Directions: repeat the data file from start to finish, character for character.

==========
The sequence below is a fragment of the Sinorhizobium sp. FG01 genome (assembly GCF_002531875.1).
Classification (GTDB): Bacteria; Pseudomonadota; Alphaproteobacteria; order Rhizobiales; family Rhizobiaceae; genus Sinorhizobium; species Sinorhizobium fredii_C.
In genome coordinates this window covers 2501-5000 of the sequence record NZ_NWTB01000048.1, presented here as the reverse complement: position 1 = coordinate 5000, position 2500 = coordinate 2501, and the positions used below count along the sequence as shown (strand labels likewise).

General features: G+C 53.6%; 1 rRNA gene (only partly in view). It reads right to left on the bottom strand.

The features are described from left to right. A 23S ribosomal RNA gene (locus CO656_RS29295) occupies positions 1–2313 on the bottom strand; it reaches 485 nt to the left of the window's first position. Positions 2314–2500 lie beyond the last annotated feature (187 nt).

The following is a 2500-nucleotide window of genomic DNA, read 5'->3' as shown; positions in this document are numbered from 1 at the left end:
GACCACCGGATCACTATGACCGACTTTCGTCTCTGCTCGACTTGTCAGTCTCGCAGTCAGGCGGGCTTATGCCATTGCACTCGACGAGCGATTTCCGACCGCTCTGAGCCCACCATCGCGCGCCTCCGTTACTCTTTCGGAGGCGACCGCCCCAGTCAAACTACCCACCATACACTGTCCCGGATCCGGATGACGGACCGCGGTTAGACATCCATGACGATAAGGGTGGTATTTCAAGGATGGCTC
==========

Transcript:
The sequence below is a fragment of the Sinorhizobium sp. FG01 genome (assembly GCF_002531875.1).
Classification (GTDB): Bacteria; Pseudomonadota; Alphaproteobacteria; order Rhizobiales; family Rhizobiaceae; genus Sinorhizobium; species Sinorhizobium fredii_C.
In genome coordinates this window covers 2501-5000 of the sequence record NZ_NWTB01000048.1, presented here as the reverse complement: position 1 = coordinate 5000, position 2500 = coordinate 2501, and the positions used below count along the sequence as shown (strand labels likewise).

General features: G+C 53.6%; 1 rRNA gene (only partly in view). It reads right to left on the bottom strand.

The features are described from left to right. A 23S ribosomal RNA gene (locus CO656_RS29295) occupies positions 1–2313 on the bottom strand; it reaches 485 nt to the left of the window's first position. Positions 2314–2500 lie beyond the last annotated feature (187 nt).

The following is a 2500-nucleotide window of genomic DNA, read 5'->3' as shown; positions in this document are numbered from 1 at the left end:
GACCACCGGATCACTATGACCGACTTTCGTCTCTGCTCGACTTGTCAGTCTCGCAGTCAGGCGGGCTTATGCCATTGCACTCGACGAGCGATTTCCGACCGCTCTGAGCCCACCATCGCGCGCCTCCGTTACTCTTTCGGAGGCGACCGCCCCAGTCAAACTACCCACCATACACTGTCCCGGATCCGGATGACGGACCGCGGTTAGACATCCATGACGATAAGGGTGGTATTTCAAGGATGGCTC